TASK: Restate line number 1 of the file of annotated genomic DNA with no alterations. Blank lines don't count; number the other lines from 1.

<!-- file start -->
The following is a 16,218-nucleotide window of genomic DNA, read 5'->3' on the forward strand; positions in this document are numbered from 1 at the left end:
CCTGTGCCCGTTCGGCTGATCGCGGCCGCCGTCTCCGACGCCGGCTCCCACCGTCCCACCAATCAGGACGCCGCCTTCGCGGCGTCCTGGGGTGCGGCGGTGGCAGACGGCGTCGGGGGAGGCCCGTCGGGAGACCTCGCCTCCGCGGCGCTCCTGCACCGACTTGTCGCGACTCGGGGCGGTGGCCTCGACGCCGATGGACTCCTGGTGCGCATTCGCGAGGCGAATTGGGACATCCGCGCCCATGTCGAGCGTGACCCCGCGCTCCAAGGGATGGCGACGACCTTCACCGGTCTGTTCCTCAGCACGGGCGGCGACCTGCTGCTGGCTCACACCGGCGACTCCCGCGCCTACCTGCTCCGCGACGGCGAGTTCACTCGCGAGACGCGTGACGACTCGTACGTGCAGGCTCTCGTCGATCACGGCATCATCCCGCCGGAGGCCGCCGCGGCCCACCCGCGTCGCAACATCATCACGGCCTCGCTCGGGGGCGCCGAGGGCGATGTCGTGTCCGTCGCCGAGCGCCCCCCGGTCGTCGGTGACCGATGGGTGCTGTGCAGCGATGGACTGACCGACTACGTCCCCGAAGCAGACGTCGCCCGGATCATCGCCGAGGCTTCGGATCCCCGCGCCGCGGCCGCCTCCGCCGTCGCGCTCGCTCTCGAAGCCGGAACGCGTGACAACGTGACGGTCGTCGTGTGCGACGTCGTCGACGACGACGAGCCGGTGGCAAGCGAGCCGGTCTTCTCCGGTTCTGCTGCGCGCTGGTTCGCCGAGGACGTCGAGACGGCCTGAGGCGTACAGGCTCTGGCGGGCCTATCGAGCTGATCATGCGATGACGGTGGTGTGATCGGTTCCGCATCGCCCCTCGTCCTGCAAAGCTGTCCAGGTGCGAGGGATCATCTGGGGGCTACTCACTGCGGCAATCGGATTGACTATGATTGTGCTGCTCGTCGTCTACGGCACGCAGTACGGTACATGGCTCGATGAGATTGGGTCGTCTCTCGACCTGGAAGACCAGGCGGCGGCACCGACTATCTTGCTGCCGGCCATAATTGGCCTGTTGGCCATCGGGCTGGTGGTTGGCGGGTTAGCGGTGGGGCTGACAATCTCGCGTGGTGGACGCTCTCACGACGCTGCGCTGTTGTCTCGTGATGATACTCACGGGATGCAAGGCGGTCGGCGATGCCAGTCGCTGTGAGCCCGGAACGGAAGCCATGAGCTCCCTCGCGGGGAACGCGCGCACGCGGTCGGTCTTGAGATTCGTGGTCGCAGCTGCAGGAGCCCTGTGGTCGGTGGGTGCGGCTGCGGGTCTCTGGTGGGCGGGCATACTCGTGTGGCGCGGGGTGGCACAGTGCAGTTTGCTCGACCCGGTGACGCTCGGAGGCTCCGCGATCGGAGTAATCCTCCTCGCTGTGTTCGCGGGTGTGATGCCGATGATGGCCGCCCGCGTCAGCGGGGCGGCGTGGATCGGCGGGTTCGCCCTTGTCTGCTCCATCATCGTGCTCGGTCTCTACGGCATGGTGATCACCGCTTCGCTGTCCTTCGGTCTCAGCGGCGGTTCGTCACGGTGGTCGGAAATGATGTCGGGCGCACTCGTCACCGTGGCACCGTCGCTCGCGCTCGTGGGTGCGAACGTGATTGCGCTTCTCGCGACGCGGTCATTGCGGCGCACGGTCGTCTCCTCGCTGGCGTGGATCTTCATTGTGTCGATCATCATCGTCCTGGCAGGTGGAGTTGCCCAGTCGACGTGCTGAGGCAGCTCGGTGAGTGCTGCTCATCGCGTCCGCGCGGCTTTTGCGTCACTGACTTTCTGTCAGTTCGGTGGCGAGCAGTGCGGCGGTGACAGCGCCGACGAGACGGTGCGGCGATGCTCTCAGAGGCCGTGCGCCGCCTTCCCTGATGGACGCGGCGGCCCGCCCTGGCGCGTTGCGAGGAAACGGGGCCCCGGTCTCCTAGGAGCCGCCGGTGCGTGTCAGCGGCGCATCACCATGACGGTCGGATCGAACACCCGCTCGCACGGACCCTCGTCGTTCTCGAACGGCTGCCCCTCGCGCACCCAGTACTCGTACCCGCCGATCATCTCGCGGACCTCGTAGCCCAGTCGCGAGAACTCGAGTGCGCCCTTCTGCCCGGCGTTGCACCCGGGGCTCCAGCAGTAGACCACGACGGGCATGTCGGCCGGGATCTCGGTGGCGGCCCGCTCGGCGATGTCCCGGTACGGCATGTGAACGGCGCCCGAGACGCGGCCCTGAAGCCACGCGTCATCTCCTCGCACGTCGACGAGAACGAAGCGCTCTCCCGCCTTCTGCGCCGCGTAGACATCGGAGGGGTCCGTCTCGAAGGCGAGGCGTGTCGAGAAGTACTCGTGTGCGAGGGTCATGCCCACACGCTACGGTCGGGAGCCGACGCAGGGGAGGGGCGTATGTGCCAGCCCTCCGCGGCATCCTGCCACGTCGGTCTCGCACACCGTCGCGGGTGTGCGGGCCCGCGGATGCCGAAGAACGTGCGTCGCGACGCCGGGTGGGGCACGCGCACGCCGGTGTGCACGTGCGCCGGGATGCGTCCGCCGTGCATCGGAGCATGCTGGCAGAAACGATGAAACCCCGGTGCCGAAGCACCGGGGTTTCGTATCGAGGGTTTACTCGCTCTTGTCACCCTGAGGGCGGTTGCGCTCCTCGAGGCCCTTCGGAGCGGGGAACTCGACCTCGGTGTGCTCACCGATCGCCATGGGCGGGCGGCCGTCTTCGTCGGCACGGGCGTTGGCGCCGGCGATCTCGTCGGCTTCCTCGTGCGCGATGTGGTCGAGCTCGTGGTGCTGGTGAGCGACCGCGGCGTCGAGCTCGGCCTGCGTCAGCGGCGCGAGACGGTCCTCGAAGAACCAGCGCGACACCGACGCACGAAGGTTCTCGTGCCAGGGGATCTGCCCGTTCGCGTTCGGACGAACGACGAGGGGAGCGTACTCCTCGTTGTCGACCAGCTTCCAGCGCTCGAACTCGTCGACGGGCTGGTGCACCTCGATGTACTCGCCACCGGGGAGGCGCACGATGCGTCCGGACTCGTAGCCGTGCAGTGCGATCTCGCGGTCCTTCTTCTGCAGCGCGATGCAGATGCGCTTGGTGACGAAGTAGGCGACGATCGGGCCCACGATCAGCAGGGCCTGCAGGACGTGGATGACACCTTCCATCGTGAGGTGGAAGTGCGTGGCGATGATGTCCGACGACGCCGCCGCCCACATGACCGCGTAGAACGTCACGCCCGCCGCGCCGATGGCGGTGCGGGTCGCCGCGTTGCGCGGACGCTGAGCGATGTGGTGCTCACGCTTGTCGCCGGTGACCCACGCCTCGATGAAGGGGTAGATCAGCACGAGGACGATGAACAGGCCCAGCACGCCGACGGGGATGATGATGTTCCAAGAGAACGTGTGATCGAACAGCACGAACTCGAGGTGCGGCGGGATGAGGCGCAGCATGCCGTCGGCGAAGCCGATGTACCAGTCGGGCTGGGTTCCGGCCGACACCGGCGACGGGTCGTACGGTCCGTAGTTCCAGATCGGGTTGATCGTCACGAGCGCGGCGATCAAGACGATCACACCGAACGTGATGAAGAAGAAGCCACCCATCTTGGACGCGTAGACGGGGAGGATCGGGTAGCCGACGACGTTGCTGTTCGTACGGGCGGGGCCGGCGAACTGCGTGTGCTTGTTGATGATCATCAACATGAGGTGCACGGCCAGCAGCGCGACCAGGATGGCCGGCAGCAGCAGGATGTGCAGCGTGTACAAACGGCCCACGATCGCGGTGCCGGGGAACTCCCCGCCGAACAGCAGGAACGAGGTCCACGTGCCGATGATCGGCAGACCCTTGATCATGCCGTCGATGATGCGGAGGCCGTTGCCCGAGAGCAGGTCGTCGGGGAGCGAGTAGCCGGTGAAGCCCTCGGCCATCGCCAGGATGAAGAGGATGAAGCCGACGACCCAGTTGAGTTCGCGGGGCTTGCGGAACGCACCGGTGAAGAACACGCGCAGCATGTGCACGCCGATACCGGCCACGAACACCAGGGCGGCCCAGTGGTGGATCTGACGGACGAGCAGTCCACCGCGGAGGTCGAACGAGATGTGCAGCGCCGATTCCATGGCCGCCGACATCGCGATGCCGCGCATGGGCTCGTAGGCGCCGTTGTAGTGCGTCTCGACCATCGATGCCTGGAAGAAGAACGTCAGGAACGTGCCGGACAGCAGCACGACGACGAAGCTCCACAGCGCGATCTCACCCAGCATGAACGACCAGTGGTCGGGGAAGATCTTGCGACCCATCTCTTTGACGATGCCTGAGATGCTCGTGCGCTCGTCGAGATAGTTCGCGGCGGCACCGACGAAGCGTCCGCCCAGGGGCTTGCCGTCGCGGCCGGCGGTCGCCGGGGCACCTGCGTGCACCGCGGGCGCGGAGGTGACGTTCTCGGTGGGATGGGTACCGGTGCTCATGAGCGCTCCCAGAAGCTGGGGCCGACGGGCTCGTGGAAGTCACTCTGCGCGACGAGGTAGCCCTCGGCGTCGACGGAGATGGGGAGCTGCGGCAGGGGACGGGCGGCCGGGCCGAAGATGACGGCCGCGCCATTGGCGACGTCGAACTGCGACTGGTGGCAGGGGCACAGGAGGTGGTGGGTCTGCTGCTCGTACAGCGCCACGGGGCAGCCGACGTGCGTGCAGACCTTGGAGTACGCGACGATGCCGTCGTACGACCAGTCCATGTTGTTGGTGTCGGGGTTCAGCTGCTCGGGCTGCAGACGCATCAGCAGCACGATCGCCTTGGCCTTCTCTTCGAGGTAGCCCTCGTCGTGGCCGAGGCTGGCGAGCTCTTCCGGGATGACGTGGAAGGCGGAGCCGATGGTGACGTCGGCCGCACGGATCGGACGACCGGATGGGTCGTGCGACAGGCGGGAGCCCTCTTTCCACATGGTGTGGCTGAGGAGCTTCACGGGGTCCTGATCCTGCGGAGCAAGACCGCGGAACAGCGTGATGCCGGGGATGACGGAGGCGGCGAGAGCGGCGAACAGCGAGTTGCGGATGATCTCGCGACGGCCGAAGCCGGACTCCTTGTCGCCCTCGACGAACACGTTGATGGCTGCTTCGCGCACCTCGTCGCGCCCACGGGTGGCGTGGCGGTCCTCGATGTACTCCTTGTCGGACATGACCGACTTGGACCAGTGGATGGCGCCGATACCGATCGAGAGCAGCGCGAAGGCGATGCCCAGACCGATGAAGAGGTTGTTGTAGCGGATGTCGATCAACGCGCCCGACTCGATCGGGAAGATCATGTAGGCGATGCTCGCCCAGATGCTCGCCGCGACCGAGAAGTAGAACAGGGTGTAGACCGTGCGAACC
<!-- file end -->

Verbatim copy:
The following is a 16,218-nucleotide window of genomic DNA, read 5'->3' on the forward strand; positions in this document are numbered from 1 at the left end: